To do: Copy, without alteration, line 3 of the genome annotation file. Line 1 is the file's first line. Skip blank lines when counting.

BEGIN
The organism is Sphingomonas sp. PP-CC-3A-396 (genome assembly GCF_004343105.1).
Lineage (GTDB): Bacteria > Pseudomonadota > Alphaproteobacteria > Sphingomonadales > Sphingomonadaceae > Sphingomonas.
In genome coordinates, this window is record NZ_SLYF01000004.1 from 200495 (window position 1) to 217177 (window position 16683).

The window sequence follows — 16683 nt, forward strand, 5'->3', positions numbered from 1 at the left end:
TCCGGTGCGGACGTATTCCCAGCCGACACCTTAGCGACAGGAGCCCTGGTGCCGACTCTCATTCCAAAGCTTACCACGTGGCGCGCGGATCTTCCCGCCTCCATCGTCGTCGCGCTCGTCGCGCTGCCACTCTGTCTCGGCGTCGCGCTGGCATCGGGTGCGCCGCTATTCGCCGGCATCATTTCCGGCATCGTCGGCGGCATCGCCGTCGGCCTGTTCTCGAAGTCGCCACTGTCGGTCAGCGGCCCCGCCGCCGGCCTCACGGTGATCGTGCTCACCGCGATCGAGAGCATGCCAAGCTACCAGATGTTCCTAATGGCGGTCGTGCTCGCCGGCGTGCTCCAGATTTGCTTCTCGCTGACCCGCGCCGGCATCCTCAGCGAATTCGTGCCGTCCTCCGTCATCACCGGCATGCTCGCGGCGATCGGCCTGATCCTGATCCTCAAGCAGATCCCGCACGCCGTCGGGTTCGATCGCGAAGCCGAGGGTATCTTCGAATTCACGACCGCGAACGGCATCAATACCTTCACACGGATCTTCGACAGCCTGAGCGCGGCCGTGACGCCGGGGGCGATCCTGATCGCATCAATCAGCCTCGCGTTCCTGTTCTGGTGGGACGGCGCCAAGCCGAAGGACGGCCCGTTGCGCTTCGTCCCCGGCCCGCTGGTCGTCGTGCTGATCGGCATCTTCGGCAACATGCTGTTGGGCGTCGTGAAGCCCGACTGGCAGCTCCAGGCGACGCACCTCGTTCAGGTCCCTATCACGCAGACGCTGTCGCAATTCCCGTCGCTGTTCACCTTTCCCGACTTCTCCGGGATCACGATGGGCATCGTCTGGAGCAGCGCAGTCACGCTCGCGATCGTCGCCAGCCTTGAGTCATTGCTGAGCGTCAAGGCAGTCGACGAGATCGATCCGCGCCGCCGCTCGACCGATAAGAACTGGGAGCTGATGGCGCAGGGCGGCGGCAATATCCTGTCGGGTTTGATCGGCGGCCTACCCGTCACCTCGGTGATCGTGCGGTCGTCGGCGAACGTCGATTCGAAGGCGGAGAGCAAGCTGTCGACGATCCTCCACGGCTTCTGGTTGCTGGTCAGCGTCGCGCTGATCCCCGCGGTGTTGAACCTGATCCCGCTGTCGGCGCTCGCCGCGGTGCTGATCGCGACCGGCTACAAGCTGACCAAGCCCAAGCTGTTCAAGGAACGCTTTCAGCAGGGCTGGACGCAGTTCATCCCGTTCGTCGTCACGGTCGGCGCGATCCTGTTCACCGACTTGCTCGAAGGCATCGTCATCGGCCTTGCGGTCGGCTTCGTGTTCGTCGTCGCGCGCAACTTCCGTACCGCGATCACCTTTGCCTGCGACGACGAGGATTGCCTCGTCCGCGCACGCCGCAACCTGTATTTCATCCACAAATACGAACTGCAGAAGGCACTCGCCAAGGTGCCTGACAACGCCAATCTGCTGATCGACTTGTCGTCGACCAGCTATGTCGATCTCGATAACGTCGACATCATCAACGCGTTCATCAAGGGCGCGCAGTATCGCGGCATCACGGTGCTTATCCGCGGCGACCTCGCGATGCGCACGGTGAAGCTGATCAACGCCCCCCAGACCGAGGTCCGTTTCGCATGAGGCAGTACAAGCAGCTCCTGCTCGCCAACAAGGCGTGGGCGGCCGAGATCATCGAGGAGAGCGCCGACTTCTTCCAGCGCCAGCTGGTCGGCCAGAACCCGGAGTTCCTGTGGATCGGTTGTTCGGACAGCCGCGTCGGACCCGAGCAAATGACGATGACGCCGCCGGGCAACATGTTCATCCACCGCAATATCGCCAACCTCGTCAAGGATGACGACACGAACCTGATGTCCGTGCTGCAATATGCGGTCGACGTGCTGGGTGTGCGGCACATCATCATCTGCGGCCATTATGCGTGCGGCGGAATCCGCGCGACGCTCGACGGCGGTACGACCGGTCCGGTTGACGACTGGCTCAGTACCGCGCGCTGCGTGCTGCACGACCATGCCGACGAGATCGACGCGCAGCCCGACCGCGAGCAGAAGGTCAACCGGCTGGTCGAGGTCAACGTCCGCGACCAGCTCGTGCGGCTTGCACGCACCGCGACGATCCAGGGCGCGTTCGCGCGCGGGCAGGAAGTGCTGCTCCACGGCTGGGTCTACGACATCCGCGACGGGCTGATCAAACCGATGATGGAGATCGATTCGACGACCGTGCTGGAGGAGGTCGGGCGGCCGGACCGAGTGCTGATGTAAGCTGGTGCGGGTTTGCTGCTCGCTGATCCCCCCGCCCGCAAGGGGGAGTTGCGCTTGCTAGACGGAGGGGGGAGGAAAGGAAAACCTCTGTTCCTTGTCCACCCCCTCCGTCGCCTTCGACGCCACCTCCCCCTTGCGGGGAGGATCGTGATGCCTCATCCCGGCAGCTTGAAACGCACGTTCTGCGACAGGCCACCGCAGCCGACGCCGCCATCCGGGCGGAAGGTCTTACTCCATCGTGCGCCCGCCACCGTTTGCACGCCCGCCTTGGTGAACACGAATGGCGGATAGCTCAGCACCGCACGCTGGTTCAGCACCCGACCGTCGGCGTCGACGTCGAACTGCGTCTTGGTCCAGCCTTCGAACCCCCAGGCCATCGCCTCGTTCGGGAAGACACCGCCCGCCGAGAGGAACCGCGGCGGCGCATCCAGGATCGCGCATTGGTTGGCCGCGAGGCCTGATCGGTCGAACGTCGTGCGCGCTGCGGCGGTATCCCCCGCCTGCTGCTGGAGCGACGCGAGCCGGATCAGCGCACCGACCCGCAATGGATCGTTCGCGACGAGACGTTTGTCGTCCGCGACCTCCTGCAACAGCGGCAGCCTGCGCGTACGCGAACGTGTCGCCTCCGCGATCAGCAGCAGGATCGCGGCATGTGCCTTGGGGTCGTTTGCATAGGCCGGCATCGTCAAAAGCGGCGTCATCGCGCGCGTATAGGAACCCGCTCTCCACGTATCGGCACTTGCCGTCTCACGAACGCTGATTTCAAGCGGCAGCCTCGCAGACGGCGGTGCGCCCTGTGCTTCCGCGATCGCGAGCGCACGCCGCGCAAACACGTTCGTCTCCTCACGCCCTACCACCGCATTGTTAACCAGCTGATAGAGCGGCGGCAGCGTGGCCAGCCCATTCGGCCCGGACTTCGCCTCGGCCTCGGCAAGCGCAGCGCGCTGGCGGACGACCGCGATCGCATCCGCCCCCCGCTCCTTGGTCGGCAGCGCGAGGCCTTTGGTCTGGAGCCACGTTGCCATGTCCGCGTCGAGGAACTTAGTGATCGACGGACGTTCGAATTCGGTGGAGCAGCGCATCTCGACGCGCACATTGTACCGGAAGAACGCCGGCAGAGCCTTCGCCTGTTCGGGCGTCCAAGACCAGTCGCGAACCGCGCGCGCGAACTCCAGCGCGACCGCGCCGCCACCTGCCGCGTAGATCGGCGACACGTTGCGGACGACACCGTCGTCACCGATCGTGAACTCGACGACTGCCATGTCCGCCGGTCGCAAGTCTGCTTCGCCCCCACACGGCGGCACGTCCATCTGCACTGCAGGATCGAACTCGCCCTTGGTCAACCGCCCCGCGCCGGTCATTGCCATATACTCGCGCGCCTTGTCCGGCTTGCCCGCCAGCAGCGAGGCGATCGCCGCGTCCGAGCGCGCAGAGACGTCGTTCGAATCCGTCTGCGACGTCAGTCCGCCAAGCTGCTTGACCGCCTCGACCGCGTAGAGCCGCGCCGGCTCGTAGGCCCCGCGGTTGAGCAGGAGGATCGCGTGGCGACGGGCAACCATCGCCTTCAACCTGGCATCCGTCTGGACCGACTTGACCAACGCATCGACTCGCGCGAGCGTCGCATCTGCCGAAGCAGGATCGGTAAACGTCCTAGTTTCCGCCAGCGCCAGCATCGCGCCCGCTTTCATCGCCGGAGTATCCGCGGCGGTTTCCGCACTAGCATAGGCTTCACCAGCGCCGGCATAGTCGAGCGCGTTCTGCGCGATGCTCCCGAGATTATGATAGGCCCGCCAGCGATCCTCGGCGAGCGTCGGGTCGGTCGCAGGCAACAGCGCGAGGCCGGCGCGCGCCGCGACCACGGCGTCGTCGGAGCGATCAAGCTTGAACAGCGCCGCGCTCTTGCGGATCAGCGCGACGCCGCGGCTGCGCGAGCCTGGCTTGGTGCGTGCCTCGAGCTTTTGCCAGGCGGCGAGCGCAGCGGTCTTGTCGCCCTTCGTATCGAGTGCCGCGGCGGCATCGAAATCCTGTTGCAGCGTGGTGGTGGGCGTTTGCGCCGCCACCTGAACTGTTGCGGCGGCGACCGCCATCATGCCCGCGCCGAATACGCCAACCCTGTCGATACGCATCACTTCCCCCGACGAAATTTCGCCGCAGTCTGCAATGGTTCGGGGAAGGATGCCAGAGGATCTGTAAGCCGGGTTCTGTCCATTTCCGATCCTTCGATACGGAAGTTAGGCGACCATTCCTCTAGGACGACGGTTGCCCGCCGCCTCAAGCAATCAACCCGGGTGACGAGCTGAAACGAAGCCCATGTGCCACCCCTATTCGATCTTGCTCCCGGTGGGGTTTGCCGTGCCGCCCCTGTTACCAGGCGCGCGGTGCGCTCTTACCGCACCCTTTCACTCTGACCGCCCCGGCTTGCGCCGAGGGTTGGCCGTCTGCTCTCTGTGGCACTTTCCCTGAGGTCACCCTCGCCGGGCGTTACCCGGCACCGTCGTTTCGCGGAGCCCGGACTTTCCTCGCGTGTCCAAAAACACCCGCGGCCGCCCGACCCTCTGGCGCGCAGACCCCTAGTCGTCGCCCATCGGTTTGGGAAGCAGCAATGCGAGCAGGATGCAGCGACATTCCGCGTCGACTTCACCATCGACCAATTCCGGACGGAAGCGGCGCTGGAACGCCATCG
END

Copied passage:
In genome coordinates, this window is record NZ_SLYF01000004.1 from 200495 (window position 1) to 217177 (window position 16683).